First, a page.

Mainland Chinese firm chosen to assemble Apple’s AirPods
Apple has sought a mainland Chinese partner in part to broaden its production sources during the US-China trade war
Taipei — Apple will soon invite a mainland Chinese company into the exclusive club of global iPhone assemblers, marking the biggest change to a decade-old production model just as Washington-Beijing tension escalates.
Luxshare Precision Industry struck a deal to acquire Wistron’s iPhone unit and become the first mainland company to assemble Apple’s marquee device. It’s another win for a company that went from making cables and antennas to AirPods, sending its shares higher by as much as 7% Monday while Wistron fell up to 10%.
The introduction of a home-grown Chinese star helps Apple scores points with Beijing, at a time Washington officials have accused it of kowtowing to the Chinese government. It also shakes up Apple’s supply chain by threatening to wrest business away from long-standing partners Hon Hai Precision Industry and Pegatron. Pegatron fell almost 4% while Hon Hai, known also as Foxconn, closed 1.4% lower.
“Apple is introducing Luxshare into the iPhone assembly business to further reduce its costs, while this reflects that Taiwanese companies are starting to rid of Apple businesses that are low-margin,” said Tsai Ming-fang, an industrial economist at Taipei-based Tamkang University. “This shift may further push Taiwanese companies to decamp from China as margins continue to slip as contract manufacturing becomes more standardised.”
Apple, which exerts enormous influence over major changes among its primary suppliers, has sought a mainland Chinese partner in part to broaden its production sources during a bruising US-China trade war.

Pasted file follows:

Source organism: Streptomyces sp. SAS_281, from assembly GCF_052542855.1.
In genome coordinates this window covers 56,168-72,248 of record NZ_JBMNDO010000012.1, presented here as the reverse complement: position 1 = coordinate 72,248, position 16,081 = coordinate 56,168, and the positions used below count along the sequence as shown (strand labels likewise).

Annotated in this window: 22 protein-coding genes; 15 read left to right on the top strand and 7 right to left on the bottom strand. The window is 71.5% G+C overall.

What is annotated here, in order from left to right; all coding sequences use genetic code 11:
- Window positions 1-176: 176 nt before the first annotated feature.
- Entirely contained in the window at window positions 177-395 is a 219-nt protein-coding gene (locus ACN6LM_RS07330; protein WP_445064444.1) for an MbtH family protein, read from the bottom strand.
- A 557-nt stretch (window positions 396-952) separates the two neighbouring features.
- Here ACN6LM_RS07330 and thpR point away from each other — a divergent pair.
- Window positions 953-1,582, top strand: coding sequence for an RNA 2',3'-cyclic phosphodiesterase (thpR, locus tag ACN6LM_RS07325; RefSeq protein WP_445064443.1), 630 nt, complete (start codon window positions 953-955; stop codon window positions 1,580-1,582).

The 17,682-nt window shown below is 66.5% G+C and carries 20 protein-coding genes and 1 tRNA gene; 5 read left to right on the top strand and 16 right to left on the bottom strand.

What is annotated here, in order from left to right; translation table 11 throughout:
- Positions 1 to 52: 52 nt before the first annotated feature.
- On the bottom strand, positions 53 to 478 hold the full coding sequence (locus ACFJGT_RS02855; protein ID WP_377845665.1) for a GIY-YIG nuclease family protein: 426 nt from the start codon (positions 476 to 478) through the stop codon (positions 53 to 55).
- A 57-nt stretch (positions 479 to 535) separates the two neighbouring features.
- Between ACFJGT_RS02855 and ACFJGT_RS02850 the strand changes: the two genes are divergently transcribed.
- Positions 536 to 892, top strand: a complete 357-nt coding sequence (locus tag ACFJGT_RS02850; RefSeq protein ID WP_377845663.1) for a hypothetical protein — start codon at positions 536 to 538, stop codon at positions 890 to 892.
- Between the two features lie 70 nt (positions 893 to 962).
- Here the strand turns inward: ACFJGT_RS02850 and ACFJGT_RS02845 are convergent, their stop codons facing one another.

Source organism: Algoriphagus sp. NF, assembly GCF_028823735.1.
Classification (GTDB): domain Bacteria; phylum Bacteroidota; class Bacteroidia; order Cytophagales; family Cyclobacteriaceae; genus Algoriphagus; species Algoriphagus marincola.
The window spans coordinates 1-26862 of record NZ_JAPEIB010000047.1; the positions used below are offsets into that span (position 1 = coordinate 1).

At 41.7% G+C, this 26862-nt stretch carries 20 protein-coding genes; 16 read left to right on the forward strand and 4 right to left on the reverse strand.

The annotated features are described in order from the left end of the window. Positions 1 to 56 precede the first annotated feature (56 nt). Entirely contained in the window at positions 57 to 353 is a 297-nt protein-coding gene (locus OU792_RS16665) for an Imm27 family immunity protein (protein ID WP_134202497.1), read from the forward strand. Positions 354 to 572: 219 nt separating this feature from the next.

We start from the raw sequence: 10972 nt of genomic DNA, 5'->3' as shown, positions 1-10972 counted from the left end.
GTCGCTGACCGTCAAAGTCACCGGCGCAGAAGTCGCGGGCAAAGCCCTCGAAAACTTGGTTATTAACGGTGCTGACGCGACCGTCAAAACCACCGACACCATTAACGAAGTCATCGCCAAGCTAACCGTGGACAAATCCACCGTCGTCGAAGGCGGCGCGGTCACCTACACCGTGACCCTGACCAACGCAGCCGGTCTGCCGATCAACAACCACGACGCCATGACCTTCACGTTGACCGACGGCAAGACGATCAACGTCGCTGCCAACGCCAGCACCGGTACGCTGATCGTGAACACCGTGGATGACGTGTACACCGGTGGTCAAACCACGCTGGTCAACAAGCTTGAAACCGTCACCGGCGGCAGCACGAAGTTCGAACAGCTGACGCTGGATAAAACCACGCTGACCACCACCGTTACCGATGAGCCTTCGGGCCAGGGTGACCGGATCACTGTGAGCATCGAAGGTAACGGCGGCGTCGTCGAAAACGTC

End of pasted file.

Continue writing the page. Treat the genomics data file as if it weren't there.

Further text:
From Foxconn to Pegatron and Quanta, the mainly Taiwanese contract manufacturers to the world’s biggest electronics brands are exploring ways to shift production away from China — averting rising tariffs — and move up the value chain. Assembling iPhones requires hundreds of thousands of workers, often culled from a volatile and constantly shifting pool of migrant labour, eating into margins.
Luxshare’s announced acquisition of two factories from Wistron in China may give it scope to win iPhone assembly orders beginning in 2023, based on our scenario analysis. This would hit Pegatron hard and possibly shave 3%-4% off its sales, while Hon Hai’s diversity will better insulate it from the blow, we believe, said analysts Matthew Kanterman and Nathan Naidu.
Wistron may have been struggling to compete. Its Kunshan plant — which makes mostly iPhones — managed a net profit margin of just 0.2% in 2019, Nomura analysts noted in a July 17 note. The Taiwanese company accounted for only roughly 5% of total iPhone assembly orders, they said.
Luxshare, in contrast, is among the largest of a crop of fast-rising Chinese electronics houses increasingly winning orders from established firms such as Hon Hai. It’s become the world’s biggest maker of AirPods — one of the fastest-selling consumer accessories in the market — helping it record one of Asia’s best stock performances in 2019.
The company agreed to pay about 3.3-billion yuan ($470m) for two Wistron subsidiaries in eastern China. One of those units, based in the city of Kunshan, is Wistron’s sole iPhone manufacturing site, according to people familiar with the company’s business. The deal is slated for completion by the end of 2020 pending regulatory approval. On Monday, CICC lifted its target price on Luxshare by about 16%.
Luxshare’s deal “may now give it the scope to push on to gain share of iPhone assembly”, BI’s Kanterman and Naidu wrote. “It’s likely that Apple will support its partner and provide it with allocations over time, as the iPhone maker likely wants to further diversify its supply chain beyond just two main partners.”
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